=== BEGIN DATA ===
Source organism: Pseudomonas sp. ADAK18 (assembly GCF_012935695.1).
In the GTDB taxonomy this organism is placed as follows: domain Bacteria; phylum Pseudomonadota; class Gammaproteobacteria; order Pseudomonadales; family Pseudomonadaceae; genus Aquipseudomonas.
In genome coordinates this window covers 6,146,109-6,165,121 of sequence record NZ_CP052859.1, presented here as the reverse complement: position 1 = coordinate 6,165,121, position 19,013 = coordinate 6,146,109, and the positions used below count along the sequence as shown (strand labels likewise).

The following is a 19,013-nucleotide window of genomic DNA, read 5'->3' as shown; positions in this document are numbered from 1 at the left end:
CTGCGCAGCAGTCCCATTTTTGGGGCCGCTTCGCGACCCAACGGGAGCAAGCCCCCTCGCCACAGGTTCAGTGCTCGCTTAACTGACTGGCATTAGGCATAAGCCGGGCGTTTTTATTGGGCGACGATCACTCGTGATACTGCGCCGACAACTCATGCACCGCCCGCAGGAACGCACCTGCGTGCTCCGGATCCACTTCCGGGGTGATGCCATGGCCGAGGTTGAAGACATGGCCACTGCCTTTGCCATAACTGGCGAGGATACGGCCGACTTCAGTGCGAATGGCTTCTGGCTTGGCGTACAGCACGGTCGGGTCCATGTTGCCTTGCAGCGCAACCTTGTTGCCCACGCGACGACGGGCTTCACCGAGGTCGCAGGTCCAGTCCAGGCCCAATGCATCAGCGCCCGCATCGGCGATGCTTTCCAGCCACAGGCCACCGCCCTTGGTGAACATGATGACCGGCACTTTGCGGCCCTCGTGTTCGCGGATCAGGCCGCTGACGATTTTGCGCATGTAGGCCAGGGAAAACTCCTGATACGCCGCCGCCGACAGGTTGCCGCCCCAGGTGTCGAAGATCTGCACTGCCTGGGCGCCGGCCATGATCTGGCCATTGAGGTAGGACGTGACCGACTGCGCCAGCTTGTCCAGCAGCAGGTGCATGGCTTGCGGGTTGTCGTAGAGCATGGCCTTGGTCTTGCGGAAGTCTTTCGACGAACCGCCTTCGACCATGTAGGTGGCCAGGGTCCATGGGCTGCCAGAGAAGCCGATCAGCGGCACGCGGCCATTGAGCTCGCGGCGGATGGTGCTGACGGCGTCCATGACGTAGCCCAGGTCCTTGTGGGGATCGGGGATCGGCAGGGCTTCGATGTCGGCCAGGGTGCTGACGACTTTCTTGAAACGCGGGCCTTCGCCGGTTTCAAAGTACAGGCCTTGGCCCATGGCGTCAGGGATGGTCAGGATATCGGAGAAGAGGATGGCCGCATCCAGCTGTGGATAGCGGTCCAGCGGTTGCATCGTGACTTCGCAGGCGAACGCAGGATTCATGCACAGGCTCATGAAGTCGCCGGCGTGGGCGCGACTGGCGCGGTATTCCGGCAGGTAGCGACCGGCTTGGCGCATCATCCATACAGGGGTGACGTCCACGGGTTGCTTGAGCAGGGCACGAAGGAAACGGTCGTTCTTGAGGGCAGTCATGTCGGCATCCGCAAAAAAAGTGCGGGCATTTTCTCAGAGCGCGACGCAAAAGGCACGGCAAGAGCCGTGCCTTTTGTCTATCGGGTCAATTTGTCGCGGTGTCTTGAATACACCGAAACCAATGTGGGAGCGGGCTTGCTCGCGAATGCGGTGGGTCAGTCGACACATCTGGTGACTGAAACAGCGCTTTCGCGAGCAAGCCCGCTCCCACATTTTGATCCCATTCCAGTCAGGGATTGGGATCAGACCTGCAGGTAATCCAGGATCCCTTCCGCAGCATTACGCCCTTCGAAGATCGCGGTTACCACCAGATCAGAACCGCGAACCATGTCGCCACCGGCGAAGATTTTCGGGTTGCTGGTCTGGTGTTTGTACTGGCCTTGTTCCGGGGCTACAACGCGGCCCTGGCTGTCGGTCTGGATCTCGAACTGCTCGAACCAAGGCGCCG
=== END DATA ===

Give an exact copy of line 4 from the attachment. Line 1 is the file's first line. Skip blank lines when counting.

The following is a 19,013-nucleotide window of genomic DNA, read 5'->3' as shown; positions in this document are numbered from 1 at the left end: